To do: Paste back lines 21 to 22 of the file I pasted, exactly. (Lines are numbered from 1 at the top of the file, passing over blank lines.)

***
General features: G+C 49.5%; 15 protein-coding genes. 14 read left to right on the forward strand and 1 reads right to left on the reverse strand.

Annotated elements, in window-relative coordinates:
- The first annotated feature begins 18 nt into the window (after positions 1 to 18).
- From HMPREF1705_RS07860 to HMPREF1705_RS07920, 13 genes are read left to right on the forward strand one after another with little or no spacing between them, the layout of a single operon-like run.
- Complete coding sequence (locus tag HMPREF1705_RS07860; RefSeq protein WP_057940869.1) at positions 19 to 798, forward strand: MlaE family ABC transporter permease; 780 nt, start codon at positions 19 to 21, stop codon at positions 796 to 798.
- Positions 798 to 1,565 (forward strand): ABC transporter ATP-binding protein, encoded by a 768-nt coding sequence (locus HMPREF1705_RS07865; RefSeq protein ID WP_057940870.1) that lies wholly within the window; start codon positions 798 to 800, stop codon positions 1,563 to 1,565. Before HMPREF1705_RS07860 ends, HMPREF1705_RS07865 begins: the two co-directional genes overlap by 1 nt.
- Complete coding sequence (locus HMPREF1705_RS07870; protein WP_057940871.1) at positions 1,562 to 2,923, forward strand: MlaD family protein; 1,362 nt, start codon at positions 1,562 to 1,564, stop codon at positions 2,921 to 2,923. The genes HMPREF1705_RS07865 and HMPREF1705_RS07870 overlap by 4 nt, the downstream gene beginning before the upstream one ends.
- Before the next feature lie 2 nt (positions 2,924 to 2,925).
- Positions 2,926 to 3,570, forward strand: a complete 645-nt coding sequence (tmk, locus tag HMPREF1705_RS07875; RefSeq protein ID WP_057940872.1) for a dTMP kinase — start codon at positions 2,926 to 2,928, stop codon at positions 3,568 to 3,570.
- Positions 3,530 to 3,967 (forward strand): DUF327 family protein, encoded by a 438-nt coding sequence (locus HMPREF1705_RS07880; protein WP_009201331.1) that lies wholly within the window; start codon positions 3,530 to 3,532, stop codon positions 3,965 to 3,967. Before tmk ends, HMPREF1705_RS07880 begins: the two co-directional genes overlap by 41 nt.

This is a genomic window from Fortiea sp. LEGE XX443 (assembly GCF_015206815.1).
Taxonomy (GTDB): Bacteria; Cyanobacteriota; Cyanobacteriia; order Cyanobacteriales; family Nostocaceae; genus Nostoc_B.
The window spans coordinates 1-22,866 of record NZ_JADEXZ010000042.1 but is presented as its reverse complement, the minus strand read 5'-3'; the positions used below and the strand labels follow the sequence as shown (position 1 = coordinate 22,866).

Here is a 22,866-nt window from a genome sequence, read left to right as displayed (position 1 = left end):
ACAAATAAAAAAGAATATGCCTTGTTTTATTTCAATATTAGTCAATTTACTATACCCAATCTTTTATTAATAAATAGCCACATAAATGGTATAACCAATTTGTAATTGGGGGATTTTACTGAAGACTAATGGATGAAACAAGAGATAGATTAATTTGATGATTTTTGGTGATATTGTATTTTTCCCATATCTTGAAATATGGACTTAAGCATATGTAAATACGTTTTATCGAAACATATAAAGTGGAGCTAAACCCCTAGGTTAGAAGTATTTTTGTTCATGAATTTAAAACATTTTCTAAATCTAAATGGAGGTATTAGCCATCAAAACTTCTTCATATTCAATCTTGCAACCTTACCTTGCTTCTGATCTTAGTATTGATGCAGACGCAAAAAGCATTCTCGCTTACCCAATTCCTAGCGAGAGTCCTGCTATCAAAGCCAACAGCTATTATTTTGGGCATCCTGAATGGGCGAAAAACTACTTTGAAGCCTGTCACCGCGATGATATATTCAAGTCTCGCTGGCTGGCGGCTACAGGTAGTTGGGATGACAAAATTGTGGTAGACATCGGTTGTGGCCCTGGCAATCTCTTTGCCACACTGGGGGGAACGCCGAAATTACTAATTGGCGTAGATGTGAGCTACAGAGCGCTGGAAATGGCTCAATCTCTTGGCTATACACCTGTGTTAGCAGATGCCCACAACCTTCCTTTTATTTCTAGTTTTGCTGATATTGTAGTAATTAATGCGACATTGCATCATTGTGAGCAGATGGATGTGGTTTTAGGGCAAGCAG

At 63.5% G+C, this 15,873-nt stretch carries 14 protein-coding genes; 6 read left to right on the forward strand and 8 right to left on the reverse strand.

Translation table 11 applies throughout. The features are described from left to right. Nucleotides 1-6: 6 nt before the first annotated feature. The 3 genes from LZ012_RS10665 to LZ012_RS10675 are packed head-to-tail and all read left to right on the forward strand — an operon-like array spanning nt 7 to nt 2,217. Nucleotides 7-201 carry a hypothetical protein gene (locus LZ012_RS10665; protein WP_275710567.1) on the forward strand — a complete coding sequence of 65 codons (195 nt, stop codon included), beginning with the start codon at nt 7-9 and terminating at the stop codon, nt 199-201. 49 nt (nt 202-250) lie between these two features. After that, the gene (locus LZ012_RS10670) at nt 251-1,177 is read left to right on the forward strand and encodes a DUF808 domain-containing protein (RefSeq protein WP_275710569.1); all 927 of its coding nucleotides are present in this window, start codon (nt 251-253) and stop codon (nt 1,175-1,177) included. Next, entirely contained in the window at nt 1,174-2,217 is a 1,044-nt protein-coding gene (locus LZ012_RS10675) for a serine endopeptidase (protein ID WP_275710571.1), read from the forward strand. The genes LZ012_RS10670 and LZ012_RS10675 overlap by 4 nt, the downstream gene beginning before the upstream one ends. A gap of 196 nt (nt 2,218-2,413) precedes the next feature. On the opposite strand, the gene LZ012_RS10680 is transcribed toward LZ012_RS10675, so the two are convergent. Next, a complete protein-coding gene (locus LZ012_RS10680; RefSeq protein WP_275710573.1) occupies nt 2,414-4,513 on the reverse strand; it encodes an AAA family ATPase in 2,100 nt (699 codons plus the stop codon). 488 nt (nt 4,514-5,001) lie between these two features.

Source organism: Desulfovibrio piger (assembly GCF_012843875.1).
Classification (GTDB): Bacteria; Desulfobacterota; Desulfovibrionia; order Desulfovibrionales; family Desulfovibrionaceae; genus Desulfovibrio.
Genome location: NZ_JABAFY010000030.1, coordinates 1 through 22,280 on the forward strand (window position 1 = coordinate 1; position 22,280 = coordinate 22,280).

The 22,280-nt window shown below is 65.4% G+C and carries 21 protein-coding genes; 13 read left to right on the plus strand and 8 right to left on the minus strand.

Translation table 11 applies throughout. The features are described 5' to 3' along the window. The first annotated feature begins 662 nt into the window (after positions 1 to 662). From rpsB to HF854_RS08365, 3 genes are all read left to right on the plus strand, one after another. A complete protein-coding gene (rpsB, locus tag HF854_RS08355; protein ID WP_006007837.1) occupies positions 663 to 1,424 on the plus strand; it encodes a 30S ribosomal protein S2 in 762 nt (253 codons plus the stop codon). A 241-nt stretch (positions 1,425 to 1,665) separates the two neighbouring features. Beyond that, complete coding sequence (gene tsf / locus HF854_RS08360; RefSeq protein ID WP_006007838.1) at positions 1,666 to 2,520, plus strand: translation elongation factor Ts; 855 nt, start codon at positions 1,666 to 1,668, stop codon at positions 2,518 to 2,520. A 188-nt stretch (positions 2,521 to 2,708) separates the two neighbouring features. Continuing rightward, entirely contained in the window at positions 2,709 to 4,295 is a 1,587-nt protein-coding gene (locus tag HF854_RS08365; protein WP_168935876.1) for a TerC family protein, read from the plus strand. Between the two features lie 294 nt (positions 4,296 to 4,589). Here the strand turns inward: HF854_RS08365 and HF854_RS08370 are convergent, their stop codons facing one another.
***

The 22,280-nt window shown below is 65.4% G+C and carries 21 protein-coding genes; 13 read left to right on the plus strand and 8 right to left on the minus strand.

Translation table 11 applies throughout. The features are described 5' to 3' along the window. The first annotated feature begins 662 nt into the window (after positions 1 to 662). From rpsB to HF854_RS08365, 3 genes are all read left to right on the plus strand, one after another. A complete protein-coding gene (rpsB, locus tag HF854_RS08355; protein ID WP_006007837.1) occupies positions 663 to 1,424 on the plus strand; it encodes a 30S ribosomal protein S2 in 762 nt (253 codons plus the stop codon). A 241-nt stretch (positions 1,425 to 1,665) separates the two neighbouring features. Beyond that, complete coding sequence (gene tsf / locus HF854_RS08360; RefSeq protein ID WP_006007838.1) at positions 1,666 to 2,520, plus strand: translation elongation factor Ts; 855 nt, start codon at positions 1,666 to 1,668, stop codon at positions 2,518 to 2,520. A 188-nt stretch (positions 2,521 to 2,708) separates the two neighbouring features. Continuing rightward, entirely contained in the window at positions 2,709 to 4,295 is a 1,587-nt protein-coding gene (locus tag HF854_RS08365; protein WP_168935876.1) for a TerC family protein, read from the plus strand. Between the two features lie 294 nt (positions 4,296 to 4,589). Here the strand turns inward: HF854_RS08365 and HF854_RS08370 are convergent, their stop codons facing one another.